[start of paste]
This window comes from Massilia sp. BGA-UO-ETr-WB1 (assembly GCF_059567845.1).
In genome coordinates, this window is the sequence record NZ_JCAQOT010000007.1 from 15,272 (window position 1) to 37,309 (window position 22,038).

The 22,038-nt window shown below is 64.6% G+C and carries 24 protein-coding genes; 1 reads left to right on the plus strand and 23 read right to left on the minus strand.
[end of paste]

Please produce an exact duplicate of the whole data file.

This window comes from Massilia sp. BGA-UO-ETr-WB1 (assembly GCF_059567845.1).
In genome coordinates, this window is the sequence record NZ_JCAQOT010000007.1 from 15,272 (window position 1) to 37,309 (window position 22,038).

The 22,038-nt window shown below is 64.6% G+C and carries 24 protein-coding genes; 1 reads left to right on the plus strand and 23 read right to left on the minus strand.